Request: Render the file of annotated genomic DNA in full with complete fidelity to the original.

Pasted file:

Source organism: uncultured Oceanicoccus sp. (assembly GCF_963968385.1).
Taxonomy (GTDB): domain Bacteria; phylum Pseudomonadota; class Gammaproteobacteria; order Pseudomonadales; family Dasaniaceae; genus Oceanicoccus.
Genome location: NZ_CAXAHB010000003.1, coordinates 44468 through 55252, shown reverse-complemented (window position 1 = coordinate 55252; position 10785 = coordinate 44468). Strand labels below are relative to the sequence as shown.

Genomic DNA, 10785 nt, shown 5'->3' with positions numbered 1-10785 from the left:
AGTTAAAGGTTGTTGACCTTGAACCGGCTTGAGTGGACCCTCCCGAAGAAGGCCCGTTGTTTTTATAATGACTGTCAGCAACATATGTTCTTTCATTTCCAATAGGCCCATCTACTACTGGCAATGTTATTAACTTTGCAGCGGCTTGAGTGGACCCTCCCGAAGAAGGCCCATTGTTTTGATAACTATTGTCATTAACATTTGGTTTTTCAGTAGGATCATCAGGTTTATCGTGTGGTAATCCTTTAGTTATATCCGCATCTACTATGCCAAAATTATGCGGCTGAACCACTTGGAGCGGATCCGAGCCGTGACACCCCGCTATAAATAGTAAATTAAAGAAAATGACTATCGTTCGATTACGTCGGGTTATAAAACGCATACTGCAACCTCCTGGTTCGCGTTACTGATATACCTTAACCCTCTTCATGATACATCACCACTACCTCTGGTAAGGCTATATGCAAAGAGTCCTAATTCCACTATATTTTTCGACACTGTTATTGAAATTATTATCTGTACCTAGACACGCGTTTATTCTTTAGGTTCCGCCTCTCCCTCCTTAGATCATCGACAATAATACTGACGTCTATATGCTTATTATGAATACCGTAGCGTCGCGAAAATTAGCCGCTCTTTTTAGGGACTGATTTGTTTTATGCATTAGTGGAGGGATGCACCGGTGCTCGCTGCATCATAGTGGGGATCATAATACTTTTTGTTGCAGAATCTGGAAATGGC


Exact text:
Source organism: uncultured Oceanicoccus sp. (assembly GCF_963968385.1).
Taxonomy (GTDB): domain Bacteria; phylum Pseudomonadota; class Gammaproteobacteria; order Pseudomonadales; family Dasaniaceae; genus Oceanicoccus.
Genome location: NZ_CAXAHB010000003.1, coordinates 44468 through 55252, shown reverse-complemented (window position 1 = coordinate 55252; position 10785 = coordinate 44468). Strand labels below are relative to the sequence as shown.

Genomic DNA, 10785 nt, shown 5'->3' with positions numbered 1-10785 from the left:
AGTTAAAGGTTGTTGACCTTGAACCGGCTTGAGTGGACCCTCCCGAAGAAGGCCCGTTGTTTTTATAATGACTGTCAGCAACATATGTTCTTTCATTTCCAATAGGCCCATCTACTACTGGCAATGTTATTAACTTTGCAGCGGCTTGAGTGGACCCTCCCGAAGAAGGCCCATTGTTTTGATAACTATTGTCATTAACATTTGGTTTTTCAGTAGGATCATCAGGTTTATCGTGTGGTAATCCTTTAGTTATATCCGCATCTACTATGCCAAAATTATGCGGCTGAACCACTTGGAGCGGATCCGAGCCGTGACACCCCGCTATAAATAGTAAATTAAAGAAAATGACTATCGTTCGATTACGTCGGGTTATAAAACGCATACTGCAACCTCCTGGTTCGCGTTACTGATATACCTTAACCCTCTTCATGATACATCACCACTACCTCTGGTAAGGCTATATGCAAAGAGTCCTAATTCCACTATATTTTTCGACACTGTTATTGAAATTATTATCTGTACCTAGACACGCGTTTATTCTTTAGGTTCCGCCTCTCCCTCCTTAGATCATCGACAATAATACTGACGTCTATATGCTTATTATGAATACCGTAGCGTCGCGAAAATTAGCCGCTCTTTTTAGGGACTGATTTGTTTTATGCATTAGTGGAGGGATGCACCGGTGCTCGCTGCATCATAGTGGGGATCATAATACTTTTTGTTGCAGAATCTGGAAATGGC